Well the PO of my Tow rig had a nice set up that I'm adding too.
Hose emergency splice kit.
Bottle jack (block of wood as a base)
Some 14 gage wire
Stuff I'm adding:
Fuel pump. On a motor home you proably have two. A mechanical on the engine and a electric one at the tank since it's such a long distance. The Mechanical is about $14 at the parts store.
FI ECM (probably overkill but they are easy to swap on my truck)
Alternator ( I have a spare for my other truck. That should work in a pinch but a little under rated for the truck.)
Tire plug kit ($17 at parts store for small kit, $27 for the pro kit) Never know when your going to come around a corner and find a box of roofing nails dumped in the road.
electric compressor ($14 at Target)
Can of fix a flat.
Assortment of Nuts bolts and washers.
Couple wire coat hangers.
Spare vacuum line
The best two LONG plug wires from the last major tune up.
Tools: Spart parts are great but worthless without the tools. My travel box has the following.
Full set of Deep well 3/8 sockets.
Full set of 1/2 inch sockets
Ratchets, extensions, breaker bar.
Assorted screw drivers
Makita 7.2 volt angle drill with some common drill bits and a Uni Bit as well as screw driver tips.
Spare charged battery for Makita.
Assorted box end wrenches.
18 inch long pry bar.
Cheap VOM meter
Spark plug gapping tool
Sensor safe RTV
JB Weld (Awsome stuff. I have seen it seal a cracked water jacket in a engine block for 2 years.)
4 quarts of motor oil
2 Quarts of ATF
1 quart of gear oil
1 Gallon of anti freeze.
Pint of brake fluid
full can of brake cleaner
Spare oil filter
Line dry (fuel addative to get water out of the tank)
Octane boost (never know when you going to get a bad tank)
can of WD40 (this stuff is for drying out ignitions...worthless for all else)
small can of BP Blaster penetrating oil.
Stored in a pair of amo cans with good seals. One tall one short and long. The short and long can be used as a catch pan if I have to drain fluid for any reason.
I'm an above average shade tree. I rebuild my own automatic transmissions. The above I figure I can handle 90% of any break downs on the side of the road in under an hour. It's a little over kill but if it limits my time on the side of the road it's worth it.
Fact of the matter is most problems are lack of maintainace. Lots of stuff people don't relize has a service life much shorter then you would think.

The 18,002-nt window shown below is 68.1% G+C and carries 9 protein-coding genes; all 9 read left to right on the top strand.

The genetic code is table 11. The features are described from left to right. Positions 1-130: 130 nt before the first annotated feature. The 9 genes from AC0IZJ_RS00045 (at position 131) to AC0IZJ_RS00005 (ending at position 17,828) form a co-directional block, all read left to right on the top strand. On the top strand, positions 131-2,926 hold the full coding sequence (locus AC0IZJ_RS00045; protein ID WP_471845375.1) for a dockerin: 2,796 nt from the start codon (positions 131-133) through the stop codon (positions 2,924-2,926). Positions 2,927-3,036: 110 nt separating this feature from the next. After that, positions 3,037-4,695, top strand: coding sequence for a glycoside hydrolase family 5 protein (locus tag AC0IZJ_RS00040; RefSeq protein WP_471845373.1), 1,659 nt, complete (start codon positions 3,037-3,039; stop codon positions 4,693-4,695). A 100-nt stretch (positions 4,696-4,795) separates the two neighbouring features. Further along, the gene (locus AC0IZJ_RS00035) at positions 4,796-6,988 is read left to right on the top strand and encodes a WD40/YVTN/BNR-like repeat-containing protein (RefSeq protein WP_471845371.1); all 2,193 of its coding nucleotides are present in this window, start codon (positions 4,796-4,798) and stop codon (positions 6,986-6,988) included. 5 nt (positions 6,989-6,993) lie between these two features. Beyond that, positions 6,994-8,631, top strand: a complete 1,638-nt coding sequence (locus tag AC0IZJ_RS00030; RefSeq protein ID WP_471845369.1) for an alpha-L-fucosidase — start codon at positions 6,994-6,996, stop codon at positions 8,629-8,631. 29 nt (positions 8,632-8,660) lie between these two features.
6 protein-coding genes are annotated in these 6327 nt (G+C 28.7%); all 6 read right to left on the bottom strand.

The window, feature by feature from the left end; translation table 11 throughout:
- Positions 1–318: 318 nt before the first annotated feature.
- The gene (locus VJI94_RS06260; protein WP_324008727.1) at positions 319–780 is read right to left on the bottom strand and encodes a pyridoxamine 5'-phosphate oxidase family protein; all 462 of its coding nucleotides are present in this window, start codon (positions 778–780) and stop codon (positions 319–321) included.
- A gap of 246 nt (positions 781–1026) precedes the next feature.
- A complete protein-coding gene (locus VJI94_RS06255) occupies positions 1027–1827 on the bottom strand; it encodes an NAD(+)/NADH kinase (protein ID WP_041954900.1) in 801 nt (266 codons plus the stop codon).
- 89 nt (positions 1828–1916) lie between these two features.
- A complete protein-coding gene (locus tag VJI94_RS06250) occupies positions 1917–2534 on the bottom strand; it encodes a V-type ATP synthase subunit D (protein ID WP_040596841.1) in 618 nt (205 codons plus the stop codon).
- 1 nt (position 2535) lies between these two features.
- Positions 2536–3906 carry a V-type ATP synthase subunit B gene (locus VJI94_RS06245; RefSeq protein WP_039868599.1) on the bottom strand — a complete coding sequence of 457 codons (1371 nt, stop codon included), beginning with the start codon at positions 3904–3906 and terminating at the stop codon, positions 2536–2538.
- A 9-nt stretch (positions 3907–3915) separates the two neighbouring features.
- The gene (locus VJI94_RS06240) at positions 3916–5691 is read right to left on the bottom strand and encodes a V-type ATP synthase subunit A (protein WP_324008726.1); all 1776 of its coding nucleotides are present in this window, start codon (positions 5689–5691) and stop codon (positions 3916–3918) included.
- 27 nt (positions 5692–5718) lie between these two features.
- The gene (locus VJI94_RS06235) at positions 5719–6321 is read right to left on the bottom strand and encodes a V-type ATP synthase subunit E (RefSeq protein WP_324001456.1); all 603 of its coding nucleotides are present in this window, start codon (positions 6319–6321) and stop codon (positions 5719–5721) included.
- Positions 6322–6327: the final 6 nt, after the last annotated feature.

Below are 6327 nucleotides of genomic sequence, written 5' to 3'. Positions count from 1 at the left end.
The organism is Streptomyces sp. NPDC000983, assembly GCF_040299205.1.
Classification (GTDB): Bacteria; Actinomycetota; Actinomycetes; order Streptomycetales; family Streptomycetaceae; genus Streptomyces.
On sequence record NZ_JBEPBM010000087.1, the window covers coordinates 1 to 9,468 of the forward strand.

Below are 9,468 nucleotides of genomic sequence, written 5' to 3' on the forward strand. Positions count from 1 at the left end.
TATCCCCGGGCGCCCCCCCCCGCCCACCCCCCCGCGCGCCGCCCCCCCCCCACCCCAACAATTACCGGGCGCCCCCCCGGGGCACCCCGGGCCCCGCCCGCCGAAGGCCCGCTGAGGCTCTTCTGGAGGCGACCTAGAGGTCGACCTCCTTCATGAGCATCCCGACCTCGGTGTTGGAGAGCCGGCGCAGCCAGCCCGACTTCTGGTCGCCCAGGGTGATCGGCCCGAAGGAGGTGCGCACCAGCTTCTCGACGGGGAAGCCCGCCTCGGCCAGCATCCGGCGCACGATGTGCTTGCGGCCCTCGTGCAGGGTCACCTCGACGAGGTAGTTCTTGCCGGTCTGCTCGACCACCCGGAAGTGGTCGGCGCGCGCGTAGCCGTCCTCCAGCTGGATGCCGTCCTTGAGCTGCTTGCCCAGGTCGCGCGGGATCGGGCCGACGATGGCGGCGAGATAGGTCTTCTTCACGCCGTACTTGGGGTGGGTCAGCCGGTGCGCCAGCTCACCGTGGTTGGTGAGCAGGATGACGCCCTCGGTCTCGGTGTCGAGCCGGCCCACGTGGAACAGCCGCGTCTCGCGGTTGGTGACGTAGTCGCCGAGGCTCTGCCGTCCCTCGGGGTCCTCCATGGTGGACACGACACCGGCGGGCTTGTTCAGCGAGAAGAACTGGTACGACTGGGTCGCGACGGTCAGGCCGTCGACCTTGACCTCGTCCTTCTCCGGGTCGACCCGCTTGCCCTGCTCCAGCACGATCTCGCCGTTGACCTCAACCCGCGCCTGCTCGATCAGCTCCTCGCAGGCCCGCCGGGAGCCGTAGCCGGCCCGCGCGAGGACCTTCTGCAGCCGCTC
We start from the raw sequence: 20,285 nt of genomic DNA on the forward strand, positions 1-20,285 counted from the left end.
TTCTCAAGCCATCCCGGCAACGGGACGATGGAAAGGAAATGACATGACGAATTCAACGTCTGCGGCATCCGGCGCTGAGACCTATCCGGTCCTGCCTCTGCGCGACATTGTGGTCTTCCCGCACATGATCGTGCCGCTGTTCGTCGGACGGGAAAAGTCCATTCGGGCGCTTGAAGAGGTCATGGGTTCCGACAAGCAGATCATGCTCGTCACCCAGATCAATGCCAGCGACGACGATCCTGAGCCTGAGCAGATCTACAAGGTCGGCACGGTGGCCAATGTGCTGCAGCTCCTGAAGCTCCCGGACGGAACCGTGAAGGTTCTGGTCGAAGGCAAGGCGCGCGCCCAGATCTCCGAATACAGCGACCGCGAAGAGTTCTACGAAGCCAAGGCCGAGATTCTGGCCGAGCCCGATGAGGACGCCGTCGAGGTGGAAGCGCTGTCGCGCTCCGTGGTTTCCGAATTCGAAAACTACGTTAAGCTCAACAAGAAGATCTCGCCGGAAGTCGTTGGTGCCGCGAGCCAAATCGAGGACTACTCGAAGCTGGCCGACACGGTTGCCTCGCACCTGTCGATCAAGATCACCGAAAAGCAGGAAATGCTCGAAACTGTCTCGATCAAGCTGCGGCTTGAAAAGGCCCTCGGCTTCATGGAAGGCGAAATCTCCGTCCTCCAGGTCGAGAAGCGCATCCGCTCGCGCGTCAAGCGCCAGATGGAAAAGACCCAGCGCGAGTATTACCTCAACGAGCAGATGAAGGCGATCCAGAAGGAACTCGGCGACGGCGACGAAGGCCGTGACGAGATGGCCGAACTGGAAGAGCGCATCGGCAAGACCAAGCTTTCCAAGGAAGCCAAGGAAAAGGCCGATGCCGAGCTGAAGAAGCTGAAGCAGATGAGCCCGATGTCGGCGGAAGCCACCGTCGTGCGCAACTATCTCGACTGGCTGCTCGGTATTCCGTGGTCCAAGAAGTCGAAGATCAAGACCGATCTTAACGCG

Anti Freez is good for about 2 years. After that it becomes acidic and eats the cooling system from the inside out.
Brake fluid abosorbs moisture from the air. The older it is the lower the boiling point the faster they brakes will fade. It also becomes acidic and will eat the system from inside out. 2 years it should be changed.
both of these often get neglected in a RV that only gets used a few months a year.
Brakes...check the lines, calipers, wheel cylinder, linings before extended trips or every 10,000 miles (less on heavy vehicles).
Cooling system...look for any signs of leaks. Replace cap every 2 years, it's a wear item. There is a weap hole in the bottom the the water pump shaft housing. After running the engine for a few minutes to build pressure in the system (upper hose hard to squeeze) pat the bottom of the water pump with a white paper towel and see if it has any coolant leaking. Loosen the belts and check for any side to side play in the water pump. If it has either its on it's way out, replace. Water pumps usualy start giving little tell tail signs they are going LONG before they fail completly. That weep hole and shaft play is what they are.
While the belts are loose spin the alternator. some bearing noise is normal. It should spin free if it has some miles on it. brand new are a little stiff sometimes. If it growels when you spin it or is not smooth it's going bad.
It's funny but for all I have for long trips or my four wheeling trips I have NEVER (knock on wood) had to use my stuff on my vehicle. Now I have used it a LOT on other peoples vehicles that were broken down. I always find the same thing unless it's somthing catastrophic like snapped axle shafts.....Lack of maintance.
Another big one I see is bad alternators on vehicles that are otherwise maintained.....Main culprit is water getting in them when cleaning the engine. If you clean your engine regularly stay away from the alternator with engine cleaners or water. stay away from the electronics on the throttle bodies as well. Wipe that stuff clean with a rag.
Here is a write up I did for a web site I moderate. It's along the same lines but overkill here (I sure hope snapping axles is not a common thing on the road
Now I do a fair amount of back woods travel and primitive camping. Slow going stuff where you rarely get over 5mph for hours at a time and driving over terain most people would avoid walking. It's not unual for me to be 15 miles from the nearest paved road and No tow truck is going to get where I'm at. I have to fix it where it sits.